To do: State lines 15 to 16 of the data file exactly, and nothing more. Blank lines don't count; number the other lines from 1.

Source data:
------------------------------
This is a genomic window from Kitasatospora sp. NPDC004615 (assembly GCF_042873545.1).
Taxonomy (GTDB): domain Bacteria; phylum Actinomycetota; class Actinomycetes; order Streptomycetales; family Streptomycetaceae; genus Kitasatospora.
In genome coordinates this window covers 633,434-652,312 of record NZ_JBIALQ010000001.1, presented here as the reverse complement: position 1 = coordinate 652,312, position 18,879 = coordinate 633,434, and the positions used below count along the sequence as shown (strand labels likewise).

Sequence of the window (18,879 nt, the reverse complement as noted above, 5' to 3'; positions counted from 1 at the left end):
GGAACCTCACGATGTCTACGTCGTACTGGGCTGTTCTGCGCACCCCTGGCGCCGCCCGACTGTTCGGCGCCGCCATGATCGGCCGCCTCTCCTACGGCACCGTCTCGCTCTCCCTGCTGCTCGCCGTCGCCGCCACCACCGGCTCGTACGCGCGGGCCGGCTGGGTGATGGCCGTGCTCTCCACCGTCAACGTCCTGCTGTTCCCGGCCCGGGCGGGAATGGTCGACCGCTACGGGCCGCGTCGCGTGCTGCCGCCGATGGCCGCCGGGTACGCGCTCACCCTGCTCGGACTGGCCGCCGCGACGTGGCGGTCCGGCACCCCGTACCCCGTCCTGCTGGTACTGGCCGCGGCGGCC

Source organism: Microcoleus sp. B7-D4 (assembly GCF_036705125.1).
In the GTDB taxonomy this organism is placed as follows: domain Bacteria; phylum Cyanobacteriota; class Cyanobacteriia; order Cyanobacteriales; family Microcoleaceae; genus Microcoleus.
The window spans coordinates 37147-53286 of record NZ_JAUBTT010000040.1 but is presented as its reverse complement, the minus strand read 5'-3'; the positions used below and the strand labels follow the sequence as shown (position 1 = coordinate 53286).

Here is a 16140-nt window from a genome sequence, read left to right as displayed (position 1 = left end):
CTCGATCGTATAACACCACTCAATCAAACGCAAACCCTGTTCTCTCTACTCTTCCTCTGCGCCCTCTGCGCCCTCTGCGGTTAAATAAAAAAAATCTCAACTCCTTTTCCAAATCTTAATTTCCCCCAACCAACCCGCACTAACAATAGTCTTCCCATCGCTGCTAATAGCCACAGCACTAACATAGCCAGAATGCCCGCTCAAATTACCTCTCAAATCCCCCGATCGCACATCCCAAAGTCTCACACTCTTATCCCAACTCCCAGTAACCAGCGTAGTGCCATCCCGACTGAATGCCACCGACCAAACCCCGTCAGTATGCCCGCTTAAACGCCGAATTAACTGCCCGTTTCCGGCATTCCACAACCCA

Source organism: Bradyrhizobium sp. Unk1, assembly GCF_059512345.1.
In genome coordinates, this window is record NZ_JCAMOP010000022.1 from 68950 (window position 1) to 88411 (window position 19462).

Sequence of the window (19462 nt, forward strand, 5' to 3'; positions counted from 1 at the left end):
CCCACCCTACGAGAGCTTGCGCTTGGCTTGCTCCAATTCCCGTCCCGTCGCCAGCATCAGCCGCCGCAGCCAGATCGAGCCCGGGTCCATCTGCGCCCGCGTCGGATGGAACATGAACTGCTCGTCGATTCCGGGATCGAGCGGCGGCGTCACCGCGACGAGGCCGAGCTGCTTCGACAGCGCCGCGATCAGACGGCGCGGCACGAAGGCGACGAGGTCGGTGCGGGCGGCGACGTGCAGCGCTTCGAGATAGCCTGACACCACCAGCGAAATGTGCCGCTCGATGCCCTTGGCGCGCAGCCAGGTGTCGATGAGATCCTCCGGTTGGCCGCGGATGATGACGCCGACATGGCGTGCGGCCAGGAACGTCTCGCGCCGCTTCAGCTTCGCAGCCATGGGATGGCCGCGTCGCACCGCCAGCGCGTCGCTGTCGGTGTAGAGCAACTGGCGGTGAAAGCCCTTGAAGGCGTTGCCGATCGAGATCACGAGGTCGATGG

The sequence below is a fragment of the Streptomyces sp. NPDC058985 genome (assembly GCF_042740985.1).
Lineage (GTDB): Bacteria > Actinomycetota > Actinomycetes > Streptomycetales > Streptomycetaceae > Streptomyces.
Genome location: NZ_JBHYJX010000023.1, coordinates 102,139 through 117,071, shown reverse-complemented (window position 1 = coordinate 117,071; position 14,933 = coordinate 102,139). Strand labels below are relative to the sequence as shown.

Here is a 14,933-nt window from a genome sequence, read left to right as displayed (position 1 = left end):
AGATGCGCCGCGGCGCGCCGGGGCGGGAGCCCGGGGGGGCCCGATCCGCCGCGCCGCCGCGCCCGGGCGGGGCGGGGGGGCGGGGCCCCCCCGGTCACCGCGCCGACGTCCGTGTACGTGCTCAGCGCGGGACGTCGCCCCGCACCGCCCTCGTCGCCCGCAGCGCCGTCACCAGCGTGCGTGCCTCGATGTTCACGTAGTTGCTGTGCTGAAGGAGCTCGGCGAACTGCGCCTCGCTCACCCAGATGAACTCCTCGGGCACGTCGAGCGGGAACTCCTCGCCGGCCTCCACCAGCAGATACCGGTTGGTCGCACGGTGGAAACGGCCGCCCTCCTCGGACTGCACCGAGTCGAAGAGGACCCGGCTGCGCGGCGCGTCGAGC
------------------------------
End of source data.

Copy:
The sequence below is a fragment of the Streptomyces sp. NPDC058985 genome (assembly GCF_042740985.1).
Lineage (GTDB): Bacteria > Actinomycetota > Actinomycetes > Streptomycetales > Streptomycetaceae > Streptomyces.